When your car begins to leak coolant the first indicator is the engine will start run hot and possibly overheat. This will be noticed by the driver by observing the temperature gauge or when the engine temperature light comes on. An engine or radiator that is leaking coolant will have adverse effects on the engine such as excessive noise while running and reduced performance.
Steam will sometimes be observed from under the hood because the coolant will come in contact with other engine parts which are hot such as an exhaust manifold or radiator. Also there may be a sweet pungent smell as the coolant is released or burned. Inside the car you might notice a coolant leak on the passenger's side floorboard which is telling you the heater core is leaking and needs replacement.
When you notice a coolant leak you are racing against the clock. When your car's coolant level reduces to the point that the engine is overheating you can cause severe engine damage that can greatly increase your repair bill. Always park your car in a safe place before pulling over and calling a tow truck or fixing the coolant leak problem.
Step 1. Leaking Coolant
Most of the time when your car is leaking coolant it will show up on the ground under your car. The coolant color can be red, green, blue or yellow. When your car is overheating do not open the hood so you don't get burned. Wait until the car has cooled down before opening the hood to observe where the leak is coming from.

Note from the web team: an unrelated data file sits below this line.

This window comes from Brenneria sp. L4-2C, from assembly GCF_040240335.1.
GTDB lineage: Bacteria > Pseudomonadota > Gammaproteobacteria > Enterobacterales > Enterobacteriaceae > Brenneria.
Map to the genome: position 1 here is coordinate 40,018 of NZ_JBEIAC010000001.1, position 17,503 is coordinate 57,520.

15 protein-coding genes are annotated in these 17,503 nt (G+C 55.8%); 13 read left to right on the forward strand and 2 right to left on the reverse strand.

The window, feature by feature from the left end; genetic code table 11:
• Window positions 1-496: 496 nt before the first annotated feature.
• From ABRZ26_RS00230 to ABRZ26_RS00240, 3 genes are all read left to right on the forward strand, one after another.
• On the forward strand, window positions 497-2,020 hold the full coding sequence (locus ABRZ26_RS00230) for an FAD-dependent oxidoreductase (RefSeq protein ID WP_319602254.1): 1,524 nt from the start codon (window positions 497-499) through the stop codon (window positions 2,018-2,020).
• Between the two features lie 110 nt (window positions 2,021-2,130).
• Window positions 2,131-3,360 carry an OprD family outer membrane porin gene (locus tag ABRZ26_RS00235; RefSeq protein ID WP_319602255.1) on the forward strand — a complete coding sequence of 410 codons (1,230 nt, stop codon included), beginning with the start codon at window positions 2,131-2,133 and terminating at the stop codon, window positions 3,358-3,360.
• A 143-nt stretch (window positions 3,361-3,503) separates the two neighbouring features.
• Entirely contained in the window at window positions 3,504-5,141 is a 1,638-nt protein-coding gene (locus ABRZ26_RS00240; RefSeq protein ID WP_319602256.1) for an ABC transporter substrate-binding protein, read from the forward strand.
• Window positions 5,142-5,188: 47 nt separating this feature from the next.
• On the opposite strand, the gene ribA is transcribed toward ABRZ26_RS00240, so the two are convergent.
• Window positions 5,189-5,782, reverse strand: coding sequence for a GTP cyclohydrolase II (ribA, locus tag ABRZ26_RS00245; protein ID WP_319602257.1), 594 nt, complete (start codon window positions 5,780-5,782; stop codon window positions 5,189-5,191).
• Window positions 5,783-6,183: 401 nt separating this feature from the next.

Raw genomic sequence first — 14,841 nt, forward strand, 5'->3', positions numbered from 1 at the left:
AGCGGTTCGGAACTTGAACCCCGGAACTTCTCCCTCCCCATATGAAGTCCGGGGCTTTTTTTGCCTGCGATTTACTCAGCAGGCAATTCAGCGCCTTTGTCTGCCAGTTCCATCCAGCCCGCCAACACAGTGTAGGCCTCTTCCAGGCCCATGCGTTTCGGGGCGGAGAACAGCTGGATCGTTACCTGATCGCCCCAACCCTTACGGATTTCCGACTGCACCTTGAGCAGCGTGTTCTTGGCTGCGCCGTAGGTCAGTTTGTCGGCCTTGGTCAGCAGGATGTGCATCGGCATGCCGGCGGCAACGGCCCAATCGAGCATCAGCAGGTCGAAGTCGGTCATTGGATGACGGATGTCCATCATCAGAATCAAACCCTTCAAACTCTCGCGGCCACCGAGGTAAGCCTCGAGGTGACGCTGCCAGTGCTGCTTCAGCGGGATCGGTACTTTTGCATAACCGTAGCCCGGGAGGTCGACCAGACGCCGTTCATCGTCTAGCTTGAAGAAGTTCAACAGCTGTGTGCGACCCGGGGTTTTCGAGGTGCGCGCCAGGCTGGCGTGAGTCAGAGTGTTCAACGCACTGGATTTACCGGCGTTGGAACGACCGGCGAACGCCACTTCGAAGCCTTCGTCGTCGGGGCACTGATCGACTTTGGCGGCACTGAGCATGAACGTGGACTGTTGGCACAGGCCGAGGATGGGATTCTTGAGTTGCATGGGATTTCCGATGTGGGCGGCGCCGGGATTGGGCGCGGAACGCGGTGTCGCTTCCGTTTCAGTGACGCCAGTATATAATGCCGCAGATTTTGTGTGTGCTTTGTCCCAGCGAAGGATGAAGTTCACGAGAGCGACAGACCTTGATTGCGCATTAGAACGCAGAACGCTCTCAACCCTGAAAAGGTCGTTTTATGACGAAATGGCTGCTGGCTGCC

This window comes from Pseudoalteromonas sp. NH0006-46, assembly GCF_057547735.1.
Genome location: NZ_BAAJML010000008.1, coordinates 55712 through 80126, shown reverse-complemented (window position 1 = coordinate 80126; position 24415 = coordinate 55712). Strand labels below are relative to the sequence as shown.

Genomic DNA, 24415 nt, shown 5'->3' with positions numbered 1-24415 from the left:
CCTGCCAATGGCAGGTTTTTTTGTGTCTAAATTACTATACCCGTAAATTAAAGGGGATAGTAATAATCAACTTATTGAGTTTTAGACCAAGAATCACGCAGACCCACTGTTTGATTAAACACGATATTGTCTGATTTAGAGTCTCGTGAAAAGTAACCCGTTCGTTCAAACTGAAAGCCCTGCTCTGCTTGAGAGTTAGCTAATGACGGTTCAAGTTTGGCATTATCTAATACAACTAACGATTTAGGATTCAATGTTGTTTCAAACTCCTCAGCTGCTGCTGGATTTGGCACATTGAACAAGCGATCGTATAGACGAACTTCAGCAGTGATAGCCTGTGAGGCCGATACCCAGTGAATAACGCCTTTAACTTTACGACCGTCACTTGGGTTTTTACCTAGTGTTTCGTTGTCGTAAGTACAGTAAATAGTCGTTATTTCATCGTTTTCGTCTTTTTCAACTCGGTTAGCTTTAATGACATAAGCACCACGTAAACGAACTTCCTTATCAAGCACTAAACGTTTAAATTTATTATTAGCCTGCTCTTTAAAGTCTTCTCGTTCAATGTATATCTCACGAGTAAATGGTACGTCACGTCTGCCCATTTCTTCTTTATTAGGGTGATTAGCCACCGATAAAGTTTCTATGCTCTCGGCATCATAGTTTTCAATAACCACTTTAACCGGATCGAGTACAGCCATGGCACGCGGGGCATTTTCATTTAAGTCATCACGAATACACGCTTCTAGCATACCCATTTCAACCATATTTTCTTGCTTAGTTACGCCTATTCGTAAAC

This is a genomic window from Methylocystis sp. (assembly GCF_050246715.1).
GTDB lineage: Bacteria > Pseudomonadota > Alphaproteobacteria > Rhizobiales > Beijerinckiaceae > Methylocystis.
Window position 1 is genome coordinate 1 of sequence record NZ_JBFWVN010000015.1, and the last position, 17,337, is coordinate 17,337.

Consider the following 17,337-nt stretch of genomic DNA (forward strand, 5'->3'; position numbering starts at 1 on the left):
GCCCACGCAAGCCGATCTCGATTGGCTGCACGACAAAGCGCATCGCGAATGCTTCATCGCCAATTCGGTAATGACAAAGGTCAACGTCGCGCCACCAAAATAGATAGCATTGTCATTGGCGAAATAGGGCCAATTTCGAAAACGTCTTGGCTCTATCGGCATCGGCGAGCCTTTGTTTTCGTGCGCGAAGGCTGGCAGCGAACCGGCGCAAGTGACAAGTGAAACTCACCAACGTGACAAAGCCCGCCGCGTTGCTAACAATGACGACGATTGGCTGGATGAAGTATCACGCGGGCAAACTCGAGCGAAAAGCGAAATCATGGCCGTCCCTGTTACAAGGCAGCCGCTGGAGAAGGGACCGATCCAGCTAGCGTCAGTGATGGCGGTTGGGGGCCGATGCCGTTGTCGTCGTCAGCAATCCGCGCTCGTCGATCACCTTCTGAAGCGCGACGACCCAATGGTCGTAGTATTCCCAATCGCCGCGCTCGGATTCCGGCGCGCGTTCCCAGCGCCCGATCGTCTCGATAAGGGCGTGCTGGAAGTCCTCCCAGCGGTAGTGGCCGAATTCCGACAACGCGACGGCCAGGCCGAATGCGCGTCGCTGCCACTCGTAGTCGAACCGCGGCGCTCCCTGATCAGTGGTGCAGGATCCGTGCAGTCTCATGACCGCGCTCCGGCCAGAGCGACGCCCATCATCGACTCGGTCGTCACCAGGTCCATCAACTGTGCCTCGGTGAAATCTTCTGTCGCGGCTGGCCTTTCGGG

Step 2. Coolant Reservoir Level Down
Your car is equipped with a coolant reservoir that is used to hold additional coolant in reserve. When this container is low or empty is means the extra coolant is now gone and leaking somewhere. If you do not see any coolant on the ground you can refill the system with water and pressure check the radiator for leaks. Once the coolant leak has been found it can be repaired.
Step 3. Engine is Running Hot or Overheating
When your car's engine is running hot or is overheating it will cause the pistons to expand and seize in the cylinders. This situation may be evident when you can see steam coming from the body line or grill of the car's hood. At this point you must stop driving and shut the engine off to allow it to cool down which will help avoid further engine damage and burns to your hands. After you shut the engine off you may hear a ticking or crackling noise which is normal due to the extreme heat that has built up.
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